Yin Chao Wu

Graduation Semester and Year




Document Type


Degree Name

Doctor of Philosophy in Civil Engineering


Civil Engineering

First Advisor

Suyun Ham


The dissertation explores into structural damage identification and prediction through the application of machine learning. Firstly, it enhances impact echo delamination mapping by incorporating two signal image parameters—signal duration and starting time after zero-crossing. The research also explores the efficiency of machine learning concerning image resolution and the number of images. This approach refines the evaluation of bridge damage in field tests. Two crucial signal parameters are investigated: signal duration and signal starting time after the zero-crossing point. These parameters exert a direct impact on the frequency domain, a crucial metric in impact echo analysis. This metric discerns signals reflected from areas with delamination and those from non-delaminated areas by assessing the accumulated low-frequency energy within the range of 1kHz to 5kHz. Considering the complexity of signals collected during field tests, artificial neural network (ANN) and convolution neural network (CNN) are employed to identify delamination signals using these two parameters. The study reveals that a signal duration of 1 millisecond with a starting time at 0.1 millisecond yields the highest accuracy in damage identification. A comparative analysis between delamination maps before and after applying deep learning (DL) suggested signal parameters demonstrates the updated results' enhanced accuracy in distinguishing delamination areas correctly. Secondly, the study differentiates between homogeneous and inhomogeneous mediums with random aggregate sizes and distributions, utilizing wave scattering models and wave response variations. The internal crack geometry is identified through wave response variation with machine learning, and the finite element model design for random aggregate is detailed. Analyzing cracks at different depths, the wave response variation (WRV) study observes lower impulse frequencies for shallower cracks, computed from forward and incident waves, and higher frequencies for deeper cracks. Inhomogeneous medium (IHM) complexity increases with random aggregate size and distribution, where larger aggregates significantly impact the WRV pattern, causing more energy attenuation in the forward wave than smaller aggregates. Machine learning (ML) techniques accurately predict cracks and elucidate the black box process, emphasizing the impact of aggregate information on WRV. The study outlines the framework of internal damage in IHM using ML technology. Lastly, the dissertation employs bridge weight-in-motion signals to predict varying levels of structural damage. A finite element model using the kinetic contact method is developed and verified with bridge-vehicle motion theory. The study focusses on the development of moving load FE model. It introduces a comprehensive assessment of 1) a unique finite element (FE) simulation approach, which leverages the kinematic contact enforcement (KCE) method, verified with the vehicle-bridge interaction (VBI) theory, 2) laboratory tests and field test were conducted and performed to calibrate and verify the FE model, and 3) ML techniques to identify and automatically predict structural damages from the structural response. The KCE method is a new approach to simulating vehicle motion in a BWIM model, which is used to carry out actual structural responses to motion. By providing contact conditions between elements, including contact type, material properties, and element speed, the KCE method enables realistic simulation of both vehicle motion and structural response. The responses generated by the FE simulation are further analyzed using a feature selection method that ranks the importance of various ML models. Specifically, the prediction model includes a decision tree, a support vector machine (SVM), backpropagation (BP), and XGBoost. The results show that XGBoost with its assembly decision tree provides the most reliable outcomes. Three distinct studies leverage machine learning algorithms for tasks such as signal identification, damage identification, and the prediction of structural damages.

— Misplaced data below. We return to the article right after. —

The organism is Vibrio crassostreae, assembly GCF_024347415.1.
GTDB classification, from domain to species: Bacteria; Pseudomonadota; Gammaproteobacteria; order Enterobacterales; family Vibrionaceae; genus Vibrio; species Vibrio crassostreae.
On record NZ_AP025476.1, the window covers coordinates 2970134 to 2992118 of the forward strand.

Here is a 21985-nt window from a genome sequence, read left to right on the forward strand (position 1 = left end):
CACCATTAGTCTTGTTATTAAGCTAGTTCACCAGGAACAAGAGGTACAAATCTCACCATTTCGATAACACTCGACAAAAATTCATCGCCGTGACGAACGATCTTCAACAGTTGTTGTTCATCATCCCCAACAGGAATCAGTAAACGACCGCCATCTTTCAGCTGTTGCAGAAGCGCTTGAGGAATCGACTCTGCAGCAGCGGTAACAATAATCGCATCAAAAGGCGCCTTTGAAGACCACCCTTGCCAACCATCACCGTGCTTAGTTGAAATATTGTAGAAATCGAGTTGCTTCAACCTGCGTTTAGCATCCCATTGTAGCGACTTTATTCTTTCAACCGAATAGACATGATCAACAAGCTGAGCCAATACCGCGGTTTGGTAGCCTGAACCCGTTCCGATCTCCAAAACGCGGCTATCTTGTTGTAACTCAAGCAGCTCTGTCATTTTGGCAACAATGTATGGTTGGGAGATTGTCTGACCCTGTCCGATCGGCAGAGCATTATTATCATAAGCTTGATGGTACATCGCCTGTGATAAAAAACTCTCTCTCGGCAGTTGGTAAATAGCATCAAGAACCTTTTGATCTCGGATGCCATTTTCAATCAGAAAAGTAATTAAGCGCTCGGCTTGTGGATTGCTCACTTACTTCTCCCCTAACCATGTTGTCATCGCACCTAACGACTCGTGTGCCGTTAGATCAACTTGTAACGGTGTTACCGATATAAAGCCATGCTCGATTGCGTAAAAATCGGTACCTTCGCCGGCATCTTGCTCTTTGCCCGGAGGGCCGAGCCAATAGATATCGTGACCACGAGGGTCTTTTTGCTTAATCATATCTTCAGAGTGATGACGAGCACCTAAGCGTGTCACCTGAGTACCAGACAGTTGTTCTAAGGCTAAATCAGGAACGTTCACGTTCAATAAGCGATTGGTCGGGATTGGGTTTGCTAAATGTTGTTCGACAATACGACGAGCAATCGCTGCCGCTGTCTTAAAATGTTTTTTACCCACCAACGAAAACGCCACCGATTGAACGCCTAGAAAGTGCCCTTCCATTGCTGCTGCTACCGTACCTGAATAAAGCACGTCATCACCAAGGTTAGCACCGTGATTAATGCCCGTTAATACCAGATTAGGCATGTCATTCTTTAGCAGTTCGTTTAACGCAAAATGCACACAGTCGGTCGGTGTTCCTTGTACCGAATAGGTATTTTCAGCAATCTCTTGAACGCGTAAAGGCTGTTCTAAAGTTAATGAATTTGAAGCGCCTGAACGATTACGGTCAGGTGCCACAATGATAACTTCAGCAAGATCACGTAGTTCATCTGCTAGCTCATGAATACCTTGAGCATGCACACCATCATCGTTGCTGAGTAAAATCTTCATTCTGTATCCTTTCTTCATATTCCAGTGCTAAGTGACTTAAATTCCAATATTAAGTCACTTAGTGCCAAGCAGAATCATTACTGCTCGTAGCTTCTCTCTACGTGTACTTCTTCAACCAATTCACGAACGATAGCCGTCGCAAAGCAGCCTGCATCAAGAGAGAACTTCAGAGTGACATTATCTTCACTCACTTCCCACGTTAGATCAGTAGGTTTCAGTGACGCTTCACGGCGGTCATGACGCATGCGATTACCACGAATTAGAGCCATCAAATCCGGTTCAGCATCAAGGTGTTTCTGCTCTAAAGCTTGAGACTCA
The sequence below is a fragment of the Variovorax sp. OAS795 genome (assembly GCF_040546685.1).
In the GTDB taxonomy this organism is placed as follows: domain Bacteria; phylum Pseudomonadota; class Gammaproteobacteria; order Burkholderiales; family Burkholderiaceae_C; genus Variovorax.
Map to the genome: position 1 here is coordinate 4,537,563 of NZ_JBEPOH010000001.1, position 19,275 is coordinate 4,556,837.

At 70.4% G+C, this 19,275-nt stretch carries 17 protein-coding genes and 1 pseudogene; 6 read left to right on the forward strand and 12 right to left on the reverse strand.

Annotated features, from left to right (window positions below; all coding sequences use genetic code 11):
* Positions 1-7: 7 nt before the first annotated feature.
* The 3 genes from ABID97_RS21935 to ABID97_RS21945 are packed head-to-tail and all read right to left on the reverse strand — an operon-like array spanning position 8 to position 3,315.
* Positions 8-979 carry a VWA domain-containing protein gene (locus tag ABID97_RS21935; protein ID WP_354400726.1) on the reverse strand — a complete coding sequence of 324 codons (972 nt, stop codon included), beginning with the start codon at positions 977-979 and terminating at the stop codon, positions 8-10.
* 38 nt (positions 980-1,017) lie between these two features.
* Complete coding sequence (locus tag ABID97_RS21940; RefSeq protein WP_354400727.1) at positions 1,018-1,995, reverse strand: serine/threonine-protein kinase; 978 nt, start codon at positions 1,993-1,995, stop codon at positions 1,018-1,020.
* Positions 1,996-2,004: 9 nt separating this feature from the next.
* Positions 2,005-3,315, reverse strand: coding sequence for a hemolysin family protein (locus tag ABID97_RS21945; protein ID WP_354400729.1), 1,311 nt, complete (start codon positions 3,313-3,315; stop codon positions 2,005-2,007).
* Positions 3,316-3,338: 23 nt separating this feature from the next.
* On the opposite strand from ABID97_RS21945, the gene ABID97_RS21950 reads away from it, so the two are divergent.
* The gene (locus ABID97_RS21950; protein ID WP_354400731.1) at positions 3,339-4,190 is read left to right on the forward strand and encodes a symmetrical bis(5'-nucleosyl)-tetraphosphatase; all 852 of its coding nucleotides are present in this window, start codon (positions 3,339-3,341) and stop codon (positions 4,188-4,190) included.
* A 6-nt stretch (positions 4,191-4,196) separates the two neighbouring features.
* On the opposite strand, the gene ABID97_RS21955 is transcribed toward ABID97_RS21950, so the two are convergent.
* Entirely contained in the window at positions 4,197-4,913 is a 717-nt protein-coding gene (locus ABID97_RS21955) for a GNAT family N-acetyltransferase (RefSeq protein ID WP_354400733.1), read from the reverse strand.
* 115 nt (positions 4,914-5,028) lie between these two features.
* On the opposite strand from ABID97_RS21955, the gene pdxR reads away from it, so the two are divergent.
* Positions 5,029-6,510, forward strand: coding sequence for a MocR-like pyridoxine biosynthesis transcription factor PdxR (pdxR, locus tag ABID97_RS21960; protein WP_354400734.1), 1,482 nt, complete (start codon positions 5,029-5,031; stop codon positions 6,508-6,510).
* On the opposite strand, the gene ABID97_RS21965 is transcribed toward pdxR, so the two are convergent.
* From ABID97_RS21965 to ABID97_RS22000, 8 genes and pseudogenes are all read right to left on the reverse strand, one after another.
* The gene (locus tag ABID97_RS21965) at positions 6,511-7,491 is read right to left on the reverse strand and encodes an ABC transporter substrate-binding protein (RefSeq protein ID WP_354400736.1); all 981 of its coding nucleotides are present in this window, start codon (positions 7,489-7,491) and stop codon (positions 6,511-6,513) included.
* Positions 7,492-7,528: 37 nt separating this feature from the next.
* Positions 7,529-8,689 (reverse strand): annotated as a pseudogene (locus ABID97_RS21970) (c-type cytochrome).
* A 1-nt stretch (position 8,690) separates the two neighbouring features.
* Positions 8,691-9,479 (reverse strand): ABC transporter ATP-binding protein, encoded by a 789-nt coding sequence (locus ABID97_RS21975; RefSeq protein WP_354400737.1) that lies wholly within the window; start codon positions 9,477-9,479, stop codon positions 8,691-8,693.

Damage detection, NDT, Machine leanring, Signal processing, Impact-echo


Civil and Environmental Engineering | Civil Engineering | Engineering


Degree granted by The University of Texas at Arlington

Available for download on Sunday, February 01, 2026